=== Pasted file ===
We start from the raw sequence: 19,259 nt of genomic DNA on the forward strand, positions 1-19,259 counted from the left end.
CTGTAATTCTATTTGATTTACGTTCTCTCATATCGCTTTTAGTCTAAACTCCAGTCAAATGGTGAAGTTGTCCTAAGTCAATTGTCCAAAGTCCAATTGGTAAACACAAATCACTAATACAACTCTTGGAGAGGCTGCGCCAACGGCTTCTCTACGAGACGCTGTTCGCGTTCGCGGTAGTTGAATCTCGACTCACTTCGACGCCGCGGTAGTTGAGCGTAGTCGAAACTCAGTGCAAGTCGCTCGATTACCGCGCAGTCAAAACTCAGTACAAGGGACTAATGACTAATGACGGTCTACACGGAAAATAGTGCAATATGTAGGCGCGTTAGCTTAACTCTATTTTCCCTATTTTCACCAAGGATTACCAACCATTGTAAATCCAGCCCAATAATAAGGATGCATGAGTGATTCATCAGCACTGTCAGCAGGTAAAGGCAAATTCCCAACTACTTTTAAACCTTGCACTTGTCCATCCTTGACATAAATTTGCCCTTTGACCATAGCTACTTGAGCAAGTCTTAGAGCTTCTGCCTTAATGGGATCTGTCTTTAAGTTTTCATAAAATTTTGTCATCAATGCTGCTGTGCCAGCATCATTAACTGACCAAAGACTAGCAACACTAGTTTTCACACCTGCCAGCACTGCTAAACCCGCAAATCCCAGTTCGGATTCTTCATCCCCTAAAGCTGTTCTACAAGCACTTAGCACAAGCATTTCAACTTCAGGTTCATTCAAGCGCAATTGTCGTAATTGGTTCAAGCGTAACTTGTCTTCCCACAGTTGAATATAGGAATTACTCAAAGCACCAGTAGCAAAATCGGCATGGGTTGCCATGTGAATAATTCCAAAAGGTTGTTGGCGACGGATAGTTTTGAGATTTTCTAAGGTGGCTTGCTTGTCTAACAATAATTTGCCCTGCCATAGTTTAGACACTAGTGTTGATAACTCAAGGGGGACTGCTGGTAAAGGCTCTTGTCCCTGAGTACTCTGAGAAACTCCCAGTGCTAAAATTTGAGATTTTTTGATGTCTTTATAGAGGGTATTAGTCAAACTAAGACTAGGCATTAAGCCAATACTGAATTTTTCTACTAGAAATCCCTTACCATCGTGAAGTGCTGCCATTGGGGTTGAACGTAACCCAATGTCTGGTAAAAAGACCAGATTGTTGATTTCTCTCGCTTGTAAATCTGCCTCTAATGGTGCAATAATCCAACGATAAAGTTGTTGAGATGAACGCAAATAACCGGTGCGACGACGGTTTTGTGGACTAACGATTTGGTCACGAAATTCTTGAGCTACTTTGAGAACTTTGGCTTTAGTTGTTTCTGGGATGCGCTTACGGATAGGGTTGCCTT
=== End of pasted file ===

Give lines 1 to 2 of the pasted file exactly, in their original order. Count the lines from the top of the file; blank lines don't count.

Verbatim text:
We start from the raw sequence: 19,259 nt of genomic DNA on the forward strand, positions 1-19,259 counted from the left end.
CTGTAATTCTATTTGATTTACGTTCTCTCATATCGCTTTTAGTCTAAACTCCAGTCAAATGGTGAAGTTGTCCTAAGTCAATTGTCCAAAGTCCAATTGGTAAACACAAATCACTAATACAACTCTTGGAGAGGCTGCGCCAACGGCTTCTCTACGAGACGCTGTTCGCGTTCGCGGTAGTTGAATCTCGACTCACTTCGACGCCGCGGTAGTTGAGCGTAGTCGAAACTCAGTGCAAGTCGCTCGATTACCGCGCAGTCAAAACTCAGTACAAGGGACTAATGACTAATGACGGTCTACACGGAAAATAGTGCAATATGTAGGCGCGTTAGCTTAACTCTATTTTCCCTATTTTCACCAAGGATTACCAACCATTGTAAATCCAGCCCAATAATAAGGATGCATGAGTGATTCATCAGCACTGTCAGCAGGTAAAGGCAAATTCCCAACTACTTTTAAACCTTGCACTTGTCCATCCTTGACATAAATTTGCCCTTTGACCATAGCTACTTGAGCAAGTCTTAGAGCTTCTGCCTTAATGGGATCTGTCTTTAAGTTTTCATAAAATTTTGTCATCAATGCTGCTGTGCCAGCATCATTAACTGACCAAAGACTAGCAACACTAGTTTTCACACCTGCCAGCACTGCTAAACCCGCAAATCCCAGTTCGGATTCTTCATCCCCTAAAGCTGTTCTACAAGCACTTAGCACAAGCATTTCAACTTCAGGTTCATTCAAGCGCAATTGTCGTAATTGGTTCAAGCGTAACTTGTCTTCCCACAGTTGAATATAGGAATTACTCAAAGCACCAGTAGCAAAATCGGCATGGGTTGCCATGTGAATAATTCCAAAAGGTTGTTGGCGACGGATAGTTTTGAGATTTTCTAAGGTGGCTTGCTTGTCTAACAATAATTTGCCCTGCCATAGTTTAGACACTAGTGTTGATAACTCAAGGGGGACTGCTGGTAAAGGCTCTTGTCCCTGAGTACTCTGAGAAACTCCCAGTGCTAAAATTTGAGATTTTTTGATGTCTTTATAGAGGGTATTAGTCAAACTAAGACTAGGCATTAAGCCAATACTGAATTTTTCTACTAGAAATCCCTTACCATCGTGAAGTGCTGCCATTGGGGTTGAACGTAACCCAATGTCTGGTAAAAAGACCAGATTGTTGATTTCTCTCGCTTGTAAATCTGCCTCTAATGGTGCAATAATCCAACGATAAAGTTGTTGAGATGAACGCAAATAACCGGTGCGACGACGGTTTTGTGGACTAACGATTTGGTCACGAAATTCTTGAGCTACTTTGAGAACTTTGGCTTTAGTTGTTTCTGGGATGCGCTTACGGATAGGGTTGCCTT